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Coopers Lake fireworks festival traffic flowed thanks to agreement

About Bill Vidonic

By Bill Vidonic

Published: Saturday, Aug. 24, 2013, 9:00 p.m.

A last-minute agreement with officials in Worth helped put more state troopers on traffic control duty at the 2013 Boom & a Blast Pyrotechnics Guild International Convention and kept traffic flowing better than some officials had feared.

“We had more manpower than we initially believed and anticipated, and we were able to dedicate that to traffic flow on Interstate 79 and Route 422,” said state police Lt. Eric Hermick, commander of the Butler barracks.

Lengthy traffic delays occurred on the last day of the festival. Traffic was backed up for several miles on Interstate 79 and Route 422 as people arrived to watch the display.

“I think it was pretty much what we expected,” said Jack Cohen, Butler County's tourism director said. “Friday (the finale) was the biggest night, we may have had 35,000 to 40,000 cars. But we did pretty well, There were no real incidents. Everything went off without a hitch.”

Cohen added that traffic flowed well throughout the week because fewer people attended the public weeknight displays. There were 5,000 to 7,000 vehicles.

State police and the Butler County sheriff's department handled traffic flow near Cooper's Lake Campground for the Aug. 11-16 festival.

Hermick said the cost of the overtime was being tallied.

Worth secretary-treasurer Shari Kreutz said the township hadn't received a bill yet. She said officials had hoped to keep the overtime pay to less than $5,000.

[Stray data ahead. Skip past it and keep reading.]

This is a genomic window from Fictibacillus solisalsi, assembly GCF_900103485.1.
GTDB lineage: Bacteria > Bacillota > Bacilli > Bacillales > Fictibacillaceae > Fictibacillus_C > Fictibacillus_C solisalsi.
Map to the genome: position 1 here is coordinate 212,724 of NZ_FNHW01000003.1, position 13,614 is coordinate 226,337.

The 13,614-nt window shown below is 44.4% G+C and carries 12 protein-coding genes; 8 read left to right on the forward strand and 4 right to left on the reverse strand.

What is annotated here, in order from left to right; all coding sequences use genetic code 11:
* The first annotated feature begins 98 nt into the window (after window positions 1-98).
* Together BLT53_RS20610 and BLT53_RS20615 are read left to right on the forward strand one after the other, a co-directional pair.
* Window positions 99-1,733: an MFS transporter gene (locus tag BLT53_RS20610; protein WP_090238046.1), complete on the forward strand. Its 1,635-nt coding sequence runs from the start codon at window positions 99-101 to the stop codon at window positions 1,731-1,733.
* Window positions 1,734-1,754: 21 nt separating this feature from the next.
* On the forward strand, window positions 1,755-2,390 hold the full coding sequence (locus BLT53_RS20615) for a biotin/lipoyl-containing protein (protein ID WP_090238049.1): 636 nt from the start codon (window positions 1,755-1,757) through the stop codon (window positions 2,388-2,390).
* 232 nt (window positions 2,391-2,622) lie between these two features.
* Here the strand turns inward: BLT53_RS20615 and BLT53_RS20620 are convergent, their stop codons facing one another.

Cohen said the amusement tax meant the county will receive 5 percent of the revenue generated from the admission fees of $35 and $40 a car. Cohen said event organizers, Pyrotechnics Guild International, didn't have final attendance numbers as of Wednesday.

“We've already seen $3.75 million in economic impact,” Cohen said, before adding up the amusement tax. “We'll see over $4 million for sure.”

That economic impact included hotel reservations, convention attendees and visitors to the public displays spending money on food and other items.

Cohen said the success of the convention should help with Butler County's pitch to have the group return in 2017.

“Everybody loved the site,” Cohen said.

Bill Vidonic is a staff writer for Trib Total Media. He can be reached at 412-380-5621 or bvidonic@tribweb.com.

 

 

 
 


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